If we are correct in this understanding of what the law means by indifference, it will follow, that a juror may be examined as to opinions honestly formed and honestly expressed, manifesting a bias of judgment not referable to personal partiality or malevolence. There are unquestionably occasions upon which such opinions may be so made up and declared. Independently of those already mentioned, many must occur in the discharge of public duties, or the duties of friendship, and many even in ordinary social intercourse, to justify, and almost compel the avowal of such opinions, without any personal ill-will, or a desire to create prejudice, or an expectation that he who makes them known, or those to whom they are communicated, will have to sit in judgment upon the subject to which they refer. No doubt they are too often rashly formed, and improvidently expressed, but even in these cases, the error is in general attributable rather to the infirmity of human nature, than to wickedness of purpose. If, in fact, they have been, without necessity, made up and declared by one who has been called, or expects to be called, to aid in a judicial investigation of the subject; and still more, if they have been disseminated, with a view to influence the judgment of others, and to affect the result of such investigation; then, indeed, they do involve dishonour and guilt; then they have the tendency to poison the purity of jury trial at the fountain-head, merit the reprobation of every friend to the even-handed administration of justice, and may very properly be visited with severe legal penalties. No juryman ought to be required to testify against himself as to such misconduct. If the question proposed cannot be answered without exposing him to the peril of this disgrace and punishment, the law protects him, and he should be apprized that the law protects him, from making any answer thereto. But unless they will have this effect, the party challenging has a right to the truth, the means of ascertaining it, and a resort to any witnesses by whom it can be shown. To give the right to challenge against a juryman, because of his prejudication of the case, and to forbid an examination of the juryman, as to the fact of such prejudication, is, in a great majority of cases, to grant it in terms, and deny it in effect. All technical objections which go to shut out the truth, when justice requires it to be shown, are to be received with great strictness.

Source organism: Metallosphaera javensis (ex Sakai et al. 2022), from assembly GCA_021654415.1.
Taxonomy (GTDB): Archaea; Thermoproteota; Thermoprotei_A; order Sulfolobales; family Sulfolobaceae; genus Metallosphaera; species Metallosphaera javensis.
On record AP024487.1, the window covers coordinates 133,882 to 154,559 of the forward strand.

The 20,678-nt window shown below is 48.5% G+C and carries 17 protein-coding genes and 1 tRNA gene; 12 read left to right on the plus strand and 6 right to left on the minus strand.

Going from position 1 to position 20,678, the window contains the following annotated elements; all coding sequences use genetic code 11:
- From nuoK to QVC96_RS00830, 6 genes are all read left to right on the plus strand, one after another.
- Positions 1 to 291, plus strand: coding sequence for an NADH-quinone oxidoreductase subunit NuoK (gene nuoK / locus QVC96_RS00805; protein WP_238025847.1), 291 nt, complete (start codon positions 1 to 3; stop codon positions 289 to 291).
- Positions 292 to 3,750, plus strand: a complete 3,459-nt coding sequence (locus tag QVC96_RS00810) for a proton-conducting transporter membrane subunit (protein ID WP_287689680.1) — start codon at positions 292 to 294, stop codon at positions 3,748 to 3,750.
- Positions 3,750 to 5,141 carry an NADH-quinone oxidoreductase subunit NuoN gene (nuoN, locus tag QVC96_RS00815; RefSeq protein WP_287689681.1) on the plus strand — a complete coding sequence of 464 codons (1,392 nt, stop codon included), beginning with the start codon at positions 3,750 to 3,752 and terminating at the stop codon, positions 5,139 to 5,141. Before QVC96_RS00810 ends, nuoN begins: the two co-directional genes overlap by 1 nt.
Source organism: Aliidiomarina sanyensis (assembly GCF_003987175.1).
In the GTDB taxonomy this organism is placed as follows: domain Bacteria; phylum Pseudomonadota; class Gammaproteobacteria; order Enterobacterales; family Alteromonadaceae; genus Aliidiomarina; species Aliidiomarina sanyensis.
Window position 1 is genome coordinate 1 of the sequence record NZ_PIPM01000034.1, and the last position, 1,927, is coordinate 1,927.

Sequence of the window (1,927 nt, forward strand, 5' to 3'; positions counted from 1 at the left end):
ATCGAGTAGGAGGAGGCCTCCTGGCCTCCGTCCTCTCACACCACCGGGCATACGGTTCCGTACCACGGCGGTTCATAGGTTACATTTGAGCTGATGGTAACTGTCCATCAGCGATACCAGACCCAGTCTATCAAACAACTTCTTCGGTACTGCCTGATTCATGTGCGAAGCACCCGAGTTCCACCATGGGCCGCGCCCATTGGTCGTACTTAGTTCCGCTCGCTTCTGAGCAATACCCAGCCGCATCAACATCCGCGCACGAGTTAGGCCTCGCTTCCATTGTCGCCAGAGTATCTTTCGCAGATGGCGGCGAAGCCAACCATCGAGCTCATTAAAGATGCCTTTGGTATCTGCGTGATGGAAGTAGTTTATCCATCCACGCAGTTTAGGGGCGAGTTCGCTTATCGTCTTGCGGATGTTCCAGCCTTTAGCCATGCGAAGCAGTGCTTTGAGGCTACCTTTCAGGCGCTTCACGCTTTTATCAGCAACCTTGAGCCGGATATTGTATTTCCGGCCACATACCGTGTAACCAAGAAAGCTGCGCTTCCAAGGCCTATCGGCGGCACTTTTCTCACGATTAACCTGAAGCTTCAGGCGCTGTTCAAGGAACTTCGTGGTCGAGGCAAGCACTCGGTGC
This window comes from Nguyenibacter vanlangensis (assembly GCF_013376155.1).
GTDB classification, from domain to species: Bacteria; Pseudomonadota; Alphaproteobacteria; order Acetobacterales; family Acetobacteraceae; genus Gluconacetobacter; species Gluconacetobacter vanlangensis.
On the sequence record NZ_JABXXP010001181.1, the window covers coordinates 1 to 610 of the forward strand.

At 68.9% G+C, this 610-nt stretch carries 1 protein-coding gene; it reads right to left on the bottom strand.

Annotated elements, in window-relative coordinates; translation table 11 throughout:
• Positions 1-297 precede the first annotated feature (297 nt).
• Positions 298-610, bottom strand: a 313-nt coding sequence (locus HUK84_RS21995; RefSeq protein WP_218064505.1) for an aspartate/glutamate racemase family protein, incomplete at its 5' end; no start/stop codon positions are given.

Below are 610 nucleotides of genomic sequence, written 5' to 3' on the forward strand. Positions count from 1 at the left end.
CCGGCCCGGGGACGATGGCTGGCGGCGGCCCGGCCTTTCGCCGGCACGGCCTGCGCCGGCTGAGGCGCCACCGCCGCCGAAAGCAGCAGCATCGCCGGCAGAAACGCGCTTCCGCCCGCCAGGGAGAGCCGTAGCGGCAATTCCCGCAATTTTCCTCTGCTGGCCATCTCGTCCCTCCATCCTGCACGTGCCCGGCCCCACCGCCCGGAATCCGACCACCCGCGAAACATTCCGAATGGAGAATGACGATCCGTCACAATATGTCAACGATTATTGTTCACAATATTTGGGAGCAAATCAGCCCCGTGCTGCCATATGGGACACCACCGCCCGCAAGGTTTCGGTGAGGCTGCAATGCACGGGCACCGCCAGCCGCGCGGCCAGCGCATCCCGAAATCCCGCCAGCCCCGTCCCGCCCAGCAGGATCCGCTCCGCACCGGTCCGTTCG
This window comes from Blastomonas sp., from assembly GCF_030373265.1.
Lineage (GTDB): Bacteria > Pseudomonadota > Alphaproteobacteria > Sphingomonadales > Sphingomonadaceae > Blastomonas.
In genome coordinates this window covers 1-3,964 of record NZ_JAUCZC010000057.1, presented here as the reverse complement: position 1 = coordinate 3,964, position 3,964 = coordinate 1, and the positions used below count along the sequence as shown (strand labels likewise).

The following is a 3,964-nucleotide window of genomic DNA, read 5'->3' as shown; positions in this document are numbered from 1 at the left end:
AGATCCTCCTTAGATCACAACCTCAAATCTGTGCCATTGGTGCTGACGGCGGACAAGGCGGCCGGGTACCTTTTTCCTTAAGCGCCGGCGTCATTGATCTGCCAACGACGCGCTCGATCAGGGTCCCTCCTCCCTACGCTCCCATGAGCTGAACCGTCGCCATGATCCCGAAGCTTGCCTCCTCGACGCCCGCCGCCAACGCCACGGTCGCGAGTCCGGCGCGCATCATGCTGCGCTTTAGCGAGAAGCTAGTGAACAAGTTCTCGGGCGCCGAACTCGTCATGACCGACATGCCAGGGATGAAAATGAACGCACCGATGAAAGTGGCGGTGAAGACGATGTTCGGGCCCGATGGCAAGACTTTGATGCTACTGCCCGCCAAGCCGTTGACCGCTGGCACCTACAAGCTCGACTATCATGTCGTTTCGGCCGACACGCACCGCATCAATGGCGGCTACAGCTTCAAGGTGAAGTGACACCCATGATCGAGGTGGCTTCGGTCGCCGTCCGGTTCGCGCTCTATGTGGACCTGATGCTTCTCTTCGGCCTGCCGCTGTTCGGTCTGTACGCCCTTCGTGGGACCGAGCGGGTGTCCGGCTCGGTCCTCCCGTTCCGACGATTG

The next question presented in the course of this inquiry is, whether the forming and expressing of an opinion, constitutes a good cause of challenge to a juryman; and if so, whether it be a principal cause of challenge, or one to the favour only. Challenges for an indifferency are all in one sense because of favour, "propter affectum," but they are distinguished by the law into two sorts; either those working a principal challenge for favour, or those inducing or concluding to the favour. These two sorts sometimes approach each other so closely, that it is difficult to draw the line between them; but in contemplation of law, a distinct line of discrimination does exist. The former are said to be, because of express favour, or favour apparent, and embrace all those matters, which, being shown or admitted, warrant the conclusion of law, without regard to the actual fact, that the person challenged is not indifferent. Thus if the person challenged, be of kindred to one of the parties, the law presumeth that he doth favour his kinsman. So if he hath before given a verdict on the same matter for one of the parties, or hath been an arbitrator thereon, at the nomination of one of the parties, and treated with him thereof; or if he be his servant, or his tenant, liable to his distress, the law itself sees unindifferency, and requires no triers to find it. Challenges to the favour, are where the matter shown, do not, per se, demonstrate unindifference, and therefore warrant it as a judgment of the law, but only excite a suspicion thereof, and leave it as a matter of fact, to be found or not found, by the triers, upon the evidence. They are so called, (we presume,) because of the form in which they appear, when specially drawn up. They always conclude with the averment, that the person challenged is favourable, "et essint favourable." Rolle's Abr. Trial, 649, pl. 7. Trials per pais, 160, et seq. The causes of the latter are so numerous, that they have been termed by Lord COKE "infinite." It seemeth to us, that an opinion, fully made up and expressed against either of the parties, on the subject-matter of the issue to be tried, whether in civil or criminal cases, is a good canse [cause] of principal challenge; but that an opinion imperfectly formed, or an opinion merely hypothetical, that is to say, founded on the supposition that facts are as they have been represented or assumed to be, do not constitute a cause of principal challenge, although they may be urged by way of challenge to the favour, which is to be allowed or disallowed, as the triers may find the fact of favour or indifferency. In coming to the former part of this conclusion, we rely upon elementary principles; on the most respectable adjudications of the courts of the United States, and of the several states of the union; and on the usages of our own Superior Courts, recognized heretofore in this court. In considering the question whether a juryman may be examined as to his expressed opinions, we have already stated the elementary principles, which lead also to the belief, that a prejudication of the matter in controversy, constitutes a valid exception. Unquestionably it does constitute such an exception, when it has been declared on oath; as on a former trial of the same cause, or of a cause involving the same matter, or by a grand juror finding the bill of indictment. It is acknowledged also as such, in many cases, when not declared upon oath, but in the performance of a social duty; as for instance in the award of an arbitrator, indifferently chosen by the parties.